That old saying about how “you are what you eat” is incredibly apt. It’s not so much that you’d literally turn into a blueberry if that’s all you ate, but for the most part, a person will only grow well and have enough energy if they’re getting the right nutritional mix of foods. The same goes for any animal. If your cattle are looking lethargic, or your horses are struggling to keep up with their work, it may be more than a question of quantity. Without the right mix of nutrition, your animals could eat their fill and still struggle. Today we’re going to look specifically at horse feed, foraging, and how to find the right balance for your horses. 

Understanding Nutritional Needs

You wouldn’t give your toddler the same gut-burning spicy wings you love to eat, would you? Just like humans have different nutritional needs at varying stages of our lives, your horses will also have different needs depending on their stage of life, and on what they do every day. For example, a pregnant mare or a foal will have a much greater nutritional need to account for the fast growth. On the flip side, a grown horse with few physical demands will need less caloric intake. Understanding what each individual horse’s caloric and nutritional needs are will help you better find the right balance between foraging and horse feed.

Let Them Forage

Does it ever feel like all your horse wants to do is nibble at every tuft of grass they walk past? Horses are a lot like cattle in that they have evolved to graze pretty much continuously, typically somewhere in the range of 14–20 hours a day if they are given the chance. Their digestive tract is well adapted to digesting forage.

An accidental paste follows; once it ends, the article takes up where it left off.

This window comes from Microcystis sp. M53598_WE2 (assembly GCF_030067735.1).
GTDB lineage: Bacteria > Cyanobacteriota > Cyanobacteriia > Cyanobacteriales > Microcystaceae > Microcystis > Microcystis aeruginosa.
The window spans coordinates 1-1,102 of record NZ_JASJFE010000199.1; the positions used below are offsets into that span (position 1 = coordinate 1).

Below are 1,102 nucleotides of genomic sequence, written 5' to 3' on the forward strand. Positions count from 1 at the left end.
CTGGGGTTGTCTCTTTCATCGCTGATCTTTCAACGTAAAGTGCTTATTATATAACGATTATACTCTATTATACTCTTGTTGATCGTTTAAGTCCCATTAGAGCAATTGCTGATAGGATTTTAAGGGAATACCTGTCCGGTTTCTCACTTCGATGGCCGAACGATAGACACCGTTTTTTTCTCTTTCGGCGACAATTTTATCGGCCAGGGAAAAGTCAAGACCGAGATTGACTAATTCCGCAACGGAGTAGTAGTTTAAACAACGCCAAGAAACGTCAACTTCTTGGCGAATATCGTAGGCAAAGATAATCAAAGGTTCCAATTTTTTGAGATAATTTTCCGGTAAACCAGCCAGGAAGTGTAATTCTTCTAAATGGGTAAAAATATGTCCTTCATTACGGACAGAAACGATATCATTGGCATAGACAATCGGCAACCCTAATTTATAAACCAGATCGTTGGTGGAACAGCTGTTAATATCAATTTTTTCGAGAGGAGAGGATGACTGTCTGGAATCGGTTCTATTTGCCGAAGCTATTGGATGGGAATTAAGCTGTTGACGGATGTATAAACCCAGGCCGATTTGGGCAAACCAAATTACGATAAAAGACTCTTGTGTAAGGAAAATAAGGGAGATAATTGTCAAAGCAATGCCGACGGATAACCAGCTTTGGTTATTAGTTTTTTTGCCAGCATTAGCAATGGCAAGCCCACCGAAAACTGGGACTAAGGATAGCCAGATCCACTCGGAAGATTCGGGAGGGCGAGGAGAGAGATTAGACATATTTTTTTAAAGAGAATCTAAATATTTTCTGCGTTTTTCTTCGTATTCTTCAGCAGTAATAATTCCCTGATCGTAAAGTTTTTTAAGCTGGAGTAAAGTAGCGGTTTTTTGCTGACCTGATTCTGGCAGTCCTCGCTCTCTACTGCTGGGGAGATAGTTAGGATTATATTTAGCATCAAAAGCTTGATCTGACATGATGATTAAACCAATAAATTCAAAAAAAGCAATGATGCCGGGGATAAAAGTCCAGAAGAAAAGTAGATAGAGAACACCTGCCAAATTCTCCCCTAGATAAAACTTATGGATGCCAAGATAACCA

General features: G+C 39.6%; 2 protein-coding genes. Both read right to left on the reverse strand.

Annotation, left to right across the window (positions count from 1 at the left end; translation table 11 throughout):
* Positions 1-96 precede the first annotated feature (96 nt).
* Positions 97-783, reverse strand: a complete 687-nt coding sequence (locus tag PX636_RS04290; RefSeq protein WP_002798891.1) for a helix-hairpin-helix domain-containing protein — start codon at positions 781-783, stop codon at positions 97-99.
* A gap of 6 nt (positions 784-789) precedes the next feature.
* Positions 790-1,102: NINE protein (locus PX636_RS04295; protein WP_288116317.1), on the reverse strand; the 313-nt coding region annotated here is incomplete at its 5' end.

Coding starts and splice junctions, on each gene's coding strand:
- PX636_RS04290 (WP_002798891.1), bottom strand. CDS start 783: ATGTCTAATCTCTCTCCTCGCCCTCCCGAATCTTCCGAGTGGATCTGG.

However, just because horses are made to forage a lot, that doesn’t mean that all forage is the same, nutritionally speaking. One of the trickier aspects of balancing horse feed and foraging is understanding what sort of nutritional value they get from the forage available. Especially here in the Tucson area, the more nutritional forage options (prairie grasses, legumes, and young hay), are harder to come by naturally. You can always supplement by spreading forage seed in pastures, but our climate is hot and dry enough that it makes growing those things more difficult. 

Adjust Horse Feed Based on Forage

If your horses aren’t getting enough nutritional value from the forage available to them, it can be beneficial to supplement with horse feed. The trick is to find a balance that doesn’t let your horses become obese. If there is plenty of young alfalfa hay available, and/or the forage options are good, you may only need 1–2 pounds of feed to provide a nutritional boost. On the other hand, if the available forage is older or more sparse, you’ll need to supplement with a larger amount of horse feed, and one that is designed to provide a more well-rounded nutritional range. You may also consider going to your nearest animal feed store to see if they have any fresh, young alfalfa hay on hand (or any young hay, since younger greenery offers better nutrition). Remember that the more active a horse is, the more they’ll need to eat, so be sure to include that in your balance of feed to forage. 

If you need help finding the right balance, visit us at Triple L Feed and Supply in Marana. We’re owned by experienced farmers who can provide some insight into the quality of all our animal feed any time of year. Give us a call or stop in today for more information!